Madrid, which aims to reduce its greenhouse gas emissions by 65% by 2030, compared to 1990 levels, and to achieve climate neutrality by 2050, is one of the leading cities in Europe for the green transition.
This ambition includes plans to transform the whole of Madrid into a Low Emission Zone, and promote micro and shared mobility, according to the city’s Mayor, José Luis Martínez-Almeida Navasqués, who was the recent host of the Eurocities Mobility Forum.
And through the city’s environmental sustainability strategy, ‘Madrid 360’, which includes over 200 measures to improve air quality, as well as measures aimed at climate mitigation and adaptation, the city is more than doing its part to localise the European Green Deal. For example, “the historical expansion of BiciMad – public systems for the rental of electric bicycles,” says Almeida, and “the first free electric bus lines in the city: the Zero Lines (zero emission, zero costs for users), which have been running for almost a year in the centre of the capital.”
Such developments, together with the new pedestrian and cycling infrastructure, and the low emission zone, mean that the city is on track to meets its climate targets, while promoting sustainable mobility and public transport.
Making the transition possible
“I think that the European Union can be climate neutral by the year 2050,” explains Mayor Almeida, “and in the Madrid City Hall we are working to achieve this by working on concrete targets in the short term.”
However, the link between different levels of government could be a lot stronger, given that EU and international agreements mean that national governments aim to meet similarly ambitious climate targets. The mayor speaks of a “great lack of transparency regarding the Recovery Fund” and explains that “the plan sent by the Spanish Government to the European Union has not been made known to the city halls nor has it had the opinion of the local entities for its drafting”.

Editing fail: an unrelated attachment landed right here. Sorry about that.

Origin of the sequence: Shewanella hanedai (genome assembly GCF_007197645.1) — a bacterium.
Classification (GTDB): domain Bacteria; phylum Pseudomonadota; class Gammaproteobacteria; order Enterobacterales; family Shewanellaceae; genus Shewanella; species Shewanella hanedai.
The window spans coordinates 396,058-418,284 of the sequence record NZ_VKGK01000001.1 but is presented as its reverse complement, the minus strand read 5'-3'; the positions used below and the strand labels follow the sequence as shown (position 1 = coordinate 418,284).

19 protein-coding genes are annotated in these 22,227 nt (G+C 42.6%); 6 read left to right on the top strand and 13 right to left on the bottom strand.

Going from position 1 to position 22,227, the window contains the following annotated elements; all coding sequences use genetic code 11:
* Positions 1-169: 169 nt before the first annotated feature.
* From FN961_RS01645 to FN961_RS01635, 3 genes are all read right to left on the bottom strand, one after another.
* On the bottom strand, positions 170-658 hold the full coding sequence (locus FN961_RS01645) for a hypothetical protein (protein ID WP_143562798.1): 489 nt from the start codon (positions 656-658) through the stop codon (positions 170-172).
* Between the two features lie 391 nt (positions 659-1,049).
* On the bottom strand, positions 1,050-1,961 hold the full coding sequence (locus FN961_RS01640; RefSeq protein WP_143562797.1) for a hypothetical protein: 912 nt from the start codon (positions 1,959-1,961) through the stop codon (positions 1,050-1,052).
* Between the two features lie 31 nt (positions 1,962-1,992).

This underrepresentation of city actions and city efforts is part of the reason why Madrid is joining around 25 other European cities to form a new Mayors Alliance for the European Green Deal, including Toulouse – the Chair of the Eurocities Mobility Forum.
The alliance will aim to bolster city voices in both national and European debates, in order to show that the sustainable and inclusive transition to a climate neutral society is possible, with the inclusion of mayors and cities.
With this in mind, the mayor is also keen to share details on what his city is doing to make the urban area more accessible to all, such as ensuring that all buses are fully accessible, as are many of the city’s metro stations.
“In addition,” he says, “there are subsidised monthly passes for senior citizens (less than €10 per month) and young people (€20 per month) that allow these segments of the population to have access to affordable public transport.”
Lessons from the pandemic
During the pandemic, like other European cities, Madrid recorded a sharp (90%) decline in mobility around the city.
“We implemented numerous measures to promote sustainable mobility,” says the Mayor, “such as the pedestrianisation of large areas and streets of the city during weekends, temporary bike lanes, and the increase of almost 30% in the number of exclusive use bus lanes.”
In addition, Madrid City Council also worked with large companies to limit demand on public transport at particular times of the day by implementing mixed schedules, teleworking, and by facilitating flexible working hours. This proved to be a great way to reduce peak hours and congestion in the city of Madrid.
“Another lesson we have observed during the pandemic,” adds Almeida, “is the need for public space that citizens have, hence the implementation of zero emission zones in all districts on a permanent basis and during weekends in emblematic areas for the city, the signalling of temporary bike lanes, or the implementation of two major cycling routes such as Paseo de la Castellana and Joaquin Costa.”
Now, as more people are travelling again, the mayor notes a concern: more people seem to be using private, rather than public transport. A communications campaign, designed to show that “public transport is as safe as shopping in a supermarket,” is one of the ways the city now hopes to bring people back to cleaner modes of travel and stick to its environmental goals.